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ESTRO 38: Long-Term Results of Adjuvant Radiotherapy Plus Antihormonal Treatment in Hormone Receptor–Positive Breast Cancer

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Key Points

  • Cancer did not recur in the same breast in 97.5% of women who had whole-breast irradiation (WBI) and in 92.4%  of women who did not have WBI (P < .01).
  • After an average median follow-up of nearly 10 years, there were 10 in-breast recurrences among the 439 women who had WBI and 31 among the 430 women who only had antihormonal treatment.
  • There was a significantly higher disease-free survival rate of 94.5% among those who had WBI, compared to 88.4% among those who did not.

Women with early-stage, low-risk, hormone receptor–positive breast cancer may be less likely to experience disease recurrence if they have radiotherapy after surgery as well as antihormonal treatment, according to results from a trial that has followed 869 women for 10 years. These findings were presented by Fastner et al at ESTRO 38, the annual congress of the European Society for Radiotherapy & Oncology (ESTRO) (Abstract OC-0270).

ABCSG 8A Trial

The Austrian Breast and Colorectal Cancer Study Group (ABCSG) 8A trial recruited 869 postmenopausal women between 1996 and 2004. Patients were randomly assigned to receive either whole-breast irradiation (WBI) or antihormonal treatment alone after breast-conserving surgery. The patients had early, low-risk tumors that were either grade 1 or 2, less than 3 cm in diameter, and without any cancer cells identified in the lymph nodes. The tumors were driven by hormones such as estrogen or progesterone and so would respond to antihormonal therapies such as tamoxifen or anastrozole. The patients had received no previous chemotherapy, radiotherapy, or hormone therapy.

WBI was given up to a total average dose of 50 Gy over a period of 39 days and within 6 weeks of surgery; 71% of patients also received an additional boost of an average of 10 Gy to the tumor bed.

If cancer had spread the sentinel lymph node under the arm, then the sentinel node would also be removed during surgery, together with axillary lymph nodes. In cases where no tumor cells were found in the sentinel lymph node, removal of additional axillary nodes was omitted.

Results

New findings from the 8A trial showed that cancer did not return in the same breast in 97.5% of women who had WBI and in 92.4% of women who did not have WBI (P < .01). After an average median follow-up of nearly 10 years, there were 10 in-breast recurrences among the 439 women who had WBI and 31 among the 430 women who only had antihormonal treatment. There was a significantly higher disease-free survival rate of 94.5% among those who had WBI, compared to 88.4% among those who did not. Advantage in DFS after WBI was also observed after sentinel node extirpation only (hazard ratio [HR] = 0.25, P = .007) but not after axillary dissection (HR = 0.7, P = .2).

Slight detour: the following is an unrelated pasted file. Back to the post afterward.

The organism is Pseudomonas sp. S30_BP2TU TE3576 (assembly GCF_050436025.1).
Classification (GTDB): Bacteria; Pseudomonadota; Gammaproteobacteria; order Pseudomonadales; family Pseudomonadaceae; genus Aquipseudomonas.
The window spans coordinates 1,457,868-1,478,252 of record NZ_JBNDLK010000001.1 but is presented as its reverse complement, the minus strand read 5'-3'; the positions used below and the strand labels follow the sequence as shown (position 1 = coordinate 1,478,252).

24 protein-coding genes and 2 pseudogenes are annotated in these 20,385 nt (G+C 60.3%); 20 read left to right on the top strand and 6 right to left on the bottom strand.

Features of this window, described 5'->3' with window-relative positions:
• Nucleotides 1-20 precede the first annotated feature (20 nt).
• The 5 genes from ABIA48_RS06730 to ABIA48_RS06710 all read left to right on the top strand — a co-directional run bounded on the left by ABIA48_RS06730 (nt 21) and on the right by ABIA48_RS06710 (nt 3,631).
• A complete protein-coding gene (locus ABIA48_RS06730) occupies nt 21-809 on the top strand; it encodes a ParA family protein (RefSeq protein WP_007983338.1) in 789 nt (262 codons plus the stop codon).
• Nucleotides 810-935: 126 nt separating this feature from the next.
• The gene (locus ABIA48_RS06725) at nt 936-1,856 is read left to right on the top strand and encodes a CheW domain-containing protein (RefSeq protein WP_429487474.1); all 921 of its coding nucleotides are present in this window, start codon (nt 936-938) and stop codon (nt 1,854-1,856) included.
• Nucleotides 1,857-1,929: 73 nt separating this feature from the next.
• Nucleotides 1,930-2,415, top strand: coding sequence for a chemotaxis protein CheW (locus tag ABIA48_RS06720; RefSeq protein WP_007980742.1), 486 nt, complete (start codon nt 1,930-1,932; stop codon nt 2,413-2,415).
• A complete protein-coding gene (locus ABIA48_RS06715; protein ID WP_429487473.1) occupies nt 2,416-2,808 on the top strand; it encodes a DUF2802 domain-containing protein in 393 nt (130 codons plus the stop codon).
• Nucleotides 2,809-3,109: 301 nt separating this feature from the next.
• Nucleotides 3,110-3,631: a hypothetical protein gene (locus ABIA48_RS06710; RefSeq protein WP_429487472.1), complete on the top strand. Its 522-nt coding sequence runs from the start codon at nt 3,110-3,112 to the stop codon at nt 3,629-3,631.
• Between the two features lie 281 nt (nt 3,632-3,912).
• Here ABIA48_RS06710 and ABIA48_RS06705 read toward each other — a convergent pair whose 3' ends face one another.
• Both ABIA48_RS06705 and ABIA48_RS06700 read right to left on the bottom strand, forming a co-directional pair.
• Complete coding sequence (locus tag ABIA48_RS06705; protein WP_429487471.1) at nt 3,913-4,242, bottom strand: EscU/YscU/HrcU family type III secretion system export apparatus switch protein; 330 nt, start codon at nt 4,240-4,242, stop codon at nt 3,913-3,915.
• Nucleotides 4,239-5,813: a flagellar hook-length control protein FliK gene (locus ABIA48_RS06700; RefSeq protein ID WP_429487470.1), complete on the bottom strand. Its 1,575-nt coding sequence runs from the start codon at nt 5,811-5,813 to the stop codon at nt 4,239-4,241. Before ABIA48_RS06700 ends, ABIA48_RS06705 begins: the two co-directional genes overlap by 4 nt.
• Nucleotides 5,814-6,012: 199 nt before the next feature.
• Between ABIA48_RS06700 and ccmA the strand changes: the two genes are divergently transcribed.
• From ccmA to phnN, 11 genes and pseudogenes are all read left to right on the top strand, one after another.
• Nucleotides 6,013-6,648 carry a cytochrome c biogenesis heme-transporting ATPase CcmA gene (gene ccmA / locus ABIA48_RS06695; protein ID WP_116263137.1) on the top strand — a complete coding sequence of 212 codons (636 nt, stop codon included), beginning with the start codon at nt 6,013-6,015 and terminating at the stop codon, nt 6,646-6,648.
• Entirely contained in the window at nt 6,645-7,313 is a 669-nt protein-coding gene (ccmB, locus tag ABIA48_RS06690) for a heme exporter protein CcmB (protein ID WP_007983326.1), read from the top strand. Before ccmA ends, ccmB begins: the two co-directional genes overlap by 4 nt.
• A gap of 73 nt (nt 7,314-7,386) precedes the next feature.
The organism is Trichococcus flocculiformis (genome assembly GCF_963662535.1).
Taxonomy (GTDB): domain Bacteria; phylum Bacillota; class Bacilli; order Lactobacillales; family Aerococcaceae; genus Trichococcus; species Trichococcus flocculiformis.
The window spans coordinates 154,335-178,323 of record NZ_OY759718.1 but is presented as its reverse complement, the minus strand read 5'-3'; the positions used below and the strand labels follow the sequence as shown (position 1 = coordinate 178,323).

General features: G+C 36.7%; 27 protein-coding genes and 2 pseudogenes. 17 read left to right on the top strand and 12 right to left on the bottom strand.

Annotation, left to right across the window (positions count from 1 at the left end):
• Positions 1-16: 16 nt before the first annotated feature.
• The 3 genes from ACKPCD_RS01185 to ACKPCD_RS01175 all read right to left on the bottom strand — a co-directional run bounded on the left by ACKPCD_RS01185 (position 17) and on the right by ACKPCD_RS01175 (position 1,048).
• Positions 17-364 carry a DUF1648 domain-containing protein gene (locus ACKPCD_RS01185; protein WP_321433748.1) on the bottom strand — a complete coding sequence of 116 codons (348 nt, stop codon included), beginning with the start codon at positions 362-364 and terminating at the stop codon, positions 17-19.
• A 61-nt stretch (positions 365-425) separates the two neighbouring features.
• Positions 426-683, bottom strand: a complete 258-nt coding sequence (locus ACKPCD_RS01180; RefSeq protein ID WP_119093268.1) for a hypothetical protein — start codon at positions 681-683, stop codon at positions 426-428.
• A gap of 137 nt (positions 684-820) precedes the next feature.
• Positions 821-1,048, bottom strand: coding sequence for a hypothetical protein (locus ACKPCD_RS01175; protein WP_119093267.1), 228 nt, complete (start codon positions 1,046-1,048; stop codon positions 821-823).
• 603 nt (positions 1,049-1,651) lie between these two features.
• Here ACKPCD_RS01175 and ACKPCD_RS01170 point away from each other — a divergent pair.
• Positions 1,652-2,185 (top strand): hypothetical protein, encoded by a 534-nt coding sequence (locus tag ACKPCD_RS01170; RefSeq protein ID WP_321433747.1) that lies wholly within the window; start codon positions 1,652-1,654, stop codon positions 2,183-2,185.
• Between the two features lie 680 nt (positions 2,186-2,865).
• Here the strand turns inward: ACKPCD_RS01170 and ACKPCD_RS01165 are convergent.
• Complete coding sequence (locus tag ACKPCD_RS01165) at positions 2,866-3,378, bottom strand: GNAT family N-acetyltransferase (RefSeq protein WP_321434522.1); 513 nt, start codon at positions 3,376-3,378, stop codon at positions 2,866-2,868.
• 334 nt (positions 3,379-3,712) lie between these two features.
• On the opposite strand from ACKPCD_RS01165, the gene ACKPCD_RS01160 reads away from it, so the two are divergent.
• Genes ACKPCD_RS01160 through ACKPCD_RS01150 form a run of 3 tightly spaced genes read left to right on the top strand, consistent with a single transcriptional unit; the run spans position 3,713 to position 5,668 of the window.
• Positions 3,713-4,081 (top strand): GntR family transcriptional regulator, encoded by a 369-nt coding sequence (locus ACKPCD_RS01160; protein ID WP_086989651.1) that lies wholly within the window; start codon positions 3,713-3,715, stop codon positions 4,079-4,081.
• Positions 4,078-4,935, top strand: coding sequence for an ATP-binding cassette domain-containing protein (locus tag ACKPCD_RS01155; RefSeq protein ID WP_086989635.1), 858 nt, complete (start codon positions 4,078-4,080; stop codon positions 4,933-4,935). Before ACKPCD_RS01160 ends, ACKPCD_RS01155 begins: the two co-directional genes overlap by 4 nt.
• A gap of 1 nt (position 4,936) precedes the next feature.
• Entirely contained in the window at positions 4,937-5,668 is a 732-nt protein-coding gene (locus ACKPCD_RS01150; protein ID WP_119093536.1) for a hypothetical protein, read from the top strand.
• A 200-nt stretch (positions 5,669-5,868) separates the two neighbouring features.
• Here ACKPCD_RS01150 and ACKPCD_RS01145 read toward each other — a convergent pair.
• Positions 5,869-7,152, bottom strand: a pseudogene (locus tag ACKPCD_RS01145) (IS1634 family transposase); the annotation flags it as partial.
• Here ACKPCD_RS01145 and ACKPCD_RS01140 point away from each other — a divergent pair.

The cost, logistics, and possible adverse side effects associated with WBI have led researchers to try to identify a subgroup of patients with breast cancer who might not need radiotherapy. However, these latest results suggest this might not be possible.

First study author Gerd Fastner, MD, Associate Professor at the University Clinic of Radiotherapy and Radio-Oncology, University Hospital, Paracelsus Medical University in Salzburg, Austria, told the conference, “Our findings show that radiotherapy is still highly effective in significantly improving local control and disease-free survival in combination with [antihormonal therapy] compared to [antihormonal therapy] alone. This remains true after long-term follow-up of patients with breast cancer with a good prognosis. In our analysis, the omission of WBI turned out to be the main predictor for in-breast recurrences.”

“In addition, tumors that could not have their grade classified had a nearly four-fold risk of recurring, which might be due to some of the tumors being more aggressive.”

Overall survival and metastasis-free survival were similar between women who did or did not have WBI. “Improving control of the tumor at the primary site may translate into better survival in future years,” said Dr. Fastner.

A later analysis of tissue from 519 of the patients, which looked at levels of Ki-67 and HER2 found that patients who had high levels of Ki-67 (above 20%), or who were HER2-positive, or both, did not have a higher risk of the cancer returning to the same breast, although there was a clear trend towards it.

“This finding requires further research in larger groups of women with longer follow-up, as this could be a chance finding because of the small numbers of women for whom we had this information,” said Dr. Fastner.

He concluded, “We believe that the additional benefits of postoperative radiotherapy have been confirmed in hormone receptor–positive patients, regardless of whether or not they are at high risk of breast cancer recurrence. In the light of current knowledge, this does not necessarily mean that they have to have whole breast irradiation nowadays, since partial breast irradiation has proved to be competitive. Partial breast irradiation can be carried out with postoperative hypofractionated external beam radiotherapy, intraoperative techniques, or perioperative brachytherapy. The total omission of radiotherapy should only be considered in frail, elderly patients who would not be able to tolerate such treatment.”

Disclosure: For full disclosures of the study authors, visit estro.org.

The content in this post has not been reviewed by the American Society of Clinical Oncology, Inc. (ASCO®) and does not necessarily reflect the ideas and opinions of ASCO®.


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